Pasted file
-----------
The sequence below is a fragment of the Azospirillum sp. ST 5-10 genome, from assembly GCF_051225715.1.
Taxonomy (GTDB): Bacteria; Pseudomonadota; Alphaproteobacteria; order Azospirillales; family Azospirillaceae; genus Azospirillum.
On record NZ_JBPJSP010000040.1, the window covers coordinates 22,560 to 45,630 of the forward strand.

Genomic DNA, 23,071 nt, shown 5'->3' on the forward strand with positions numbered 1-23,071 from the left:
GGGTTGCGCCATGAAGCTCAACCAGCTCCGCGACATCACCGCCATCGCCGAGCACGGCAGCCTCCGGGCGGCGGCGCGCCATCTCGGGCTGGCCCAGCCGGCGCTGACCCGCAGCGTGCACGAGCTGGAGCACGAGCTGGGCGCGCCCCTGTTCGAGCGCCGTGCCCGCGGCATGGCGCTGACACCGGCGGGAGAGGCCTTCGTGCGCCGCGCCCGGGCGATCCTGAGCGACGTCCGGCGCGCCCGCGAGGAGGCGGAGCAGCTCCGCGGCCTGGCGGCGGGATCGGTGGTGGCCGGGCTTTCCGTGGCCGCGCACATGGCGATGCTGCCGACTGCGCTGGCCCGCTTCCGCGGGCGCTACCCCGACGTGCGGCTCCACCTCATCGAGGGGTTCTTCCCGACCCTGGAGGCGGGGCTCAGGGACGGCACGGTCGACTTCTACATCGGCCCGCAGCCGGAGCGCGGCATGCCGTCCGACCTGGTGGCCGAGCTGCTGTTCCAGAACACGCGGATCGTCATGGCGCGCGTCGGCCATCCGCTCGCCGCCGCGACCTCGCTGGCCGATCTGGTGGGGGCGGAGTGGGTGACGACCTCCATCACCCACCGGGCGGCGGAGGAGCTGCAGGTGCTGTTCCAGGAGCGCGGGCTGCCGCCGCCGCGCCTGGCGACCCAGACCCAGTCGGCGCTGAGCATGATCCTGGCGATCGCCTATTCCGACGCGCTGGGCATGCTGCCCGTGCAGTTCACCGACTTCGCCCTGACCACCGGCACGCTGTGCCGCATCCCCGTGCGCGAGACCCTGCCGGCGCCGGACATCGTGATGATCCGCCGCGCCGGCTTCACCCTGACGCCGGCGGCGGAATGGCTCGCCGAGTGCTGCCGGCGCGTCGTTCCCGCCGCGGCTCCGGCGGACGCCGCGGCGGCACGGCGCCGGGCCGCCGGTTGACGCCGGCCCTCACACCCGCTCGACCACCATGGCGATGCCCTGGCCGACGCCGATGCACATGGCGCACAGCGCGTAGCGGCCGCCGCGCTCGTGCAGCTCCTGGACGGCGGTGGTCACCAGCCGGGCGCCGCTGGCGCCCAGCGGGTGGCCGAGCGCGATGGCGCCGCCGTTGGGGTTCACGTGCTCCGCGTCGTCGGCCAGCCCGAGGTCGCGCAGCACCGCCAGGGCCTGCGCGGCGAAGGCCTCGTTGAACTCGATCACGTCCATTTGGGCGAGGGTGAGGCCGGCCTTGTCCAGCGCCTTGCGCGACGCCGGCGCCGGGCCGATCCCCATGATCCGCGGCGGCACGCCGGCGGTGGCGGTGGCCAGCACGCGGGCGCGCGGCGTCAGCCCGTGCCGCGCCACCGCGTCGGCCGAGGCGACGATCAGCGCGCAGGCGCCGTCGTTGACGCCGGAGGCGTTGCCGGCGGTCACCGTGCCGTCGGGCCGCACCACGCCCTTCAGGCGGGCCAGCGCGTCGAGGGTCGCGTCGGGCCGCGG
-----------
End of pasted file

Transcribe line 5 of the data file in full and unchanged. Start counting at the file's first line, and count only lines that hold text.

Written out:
GGGTTGCGCCATGAAGCTCAACCAGCTCCGCGACATCACCGCCATCGCCGAGCACGGCAGCCTCCGGGCGGCGGCGCGCCATCTCGGGCTGGCCCAGCCGGCGCTGACCCGCAGCGTGCACGAGCTGGAGCACGAGCTGGGCGCGCCCCTGTTCGAGCGCCGTGCCCGCGGCATGGCGCTGACACCGGCGGGAGAGGCCTTCGTGCGCCGCGCCCGGGCGATCCTGAGCGACGTCCGGCGCGCCCGCGAGGAGGCGGAGCAGCTCCGCGGCCTGGCGGCGGGATCGGTGGTGGCCGGGCTTTCCGTGGCCGCGCACATGGCGATGCTGCCGACTGCGCTGGCCCGCTTCCGCGGGCGCTACCCCGACGTGCGGCTCCACCTCATCGAGGGGTTCTTCCCGACCCTGGAGGCGGGGCTCAGGGACGGCACGGTCGACTTCTACATCGGCCCGCAGCCGGAGCGCGGCATGCCGTCCGACCTGGTGGCCGAGCTGCTGTTCCAGAACACGCGGATCGTCATGGCGCGCGTCGGCCATCCGCTCGCCGCCGCGACCTCGCTGGCCGATCTGGTGGGGGCGGAGTGGGTGACGACCTCCATCACCCACCGGGCGGCGGAGGAGCTGCAGGTGCTGTTCCAGGAGCGCGGGCTGCCGCCGCCGCGCCTGGCGACCCAGACCCAGTCGGCGCTGAGCATGATCCTGGCGATCGCCTATTCCGACGCGCTGGGCATGCTGCCCGTGCAGTTCACCGACTTCGCCCTGACCACCGGCACGCTGTGCCGCATCCCCGTGCGCGAGACCCTGCCGGCGCCGGACATCGTGATGATCCGCCGCGCCGGCTTCACCCTGACGCCGGCGGCGGAATGGCTCGCCGAGTGCTGCCGGCGCGTCGTTCCCGCCGCGGCTCCGGCGGACGCCGCGGCGGCACGGCGCCGGGCCGCCGGTTGACGCCGGCCCTCACACCCGCTCGACCACCATGGCGATGCCCTGGCCGACGCCGATGCACATGGCGCACAGCGCGTAGCGGCCGCCGCGCTCGTGCAGCTCCTGGACGGCGGTGGTCACCAGCCGGGCGCCGCTGGCGCCCAGCGGGTGGCCGAGCGCGATGGCGCCGCCGTTGGGGTTCACGTGCTCCGCGTCGTCGGCCAGCCCGAGGTCGCGCAGCACCGCCAGGGCCTGCGCGGCGAAGGCCTCGTTGAACTCGATCACGTCCATTTGGGCGAGGGTGAGGCCGGCCTTGTCCAGCGCCTTGCGCGACGCCGGCGCCGGGCCGATCCCCATGATCCGCGGCGGCACGCCGGCGGTGGCGGTGGCCAGCACGCGGGCGCGCGGCGTCAGCCCGTGCCGCGCCACCGCGTCGGCCGAGGCGACGATCAGCGCGCAGGCGCCGTCGTTGACGCCGGAGGCGTTGCCGGCGGTCACCGTGCCGTCGGGCCGCACCACGCCCTTCAGGCGGGCCAGCGCGTCGAGGGTCGCGTCGGGCCGCGG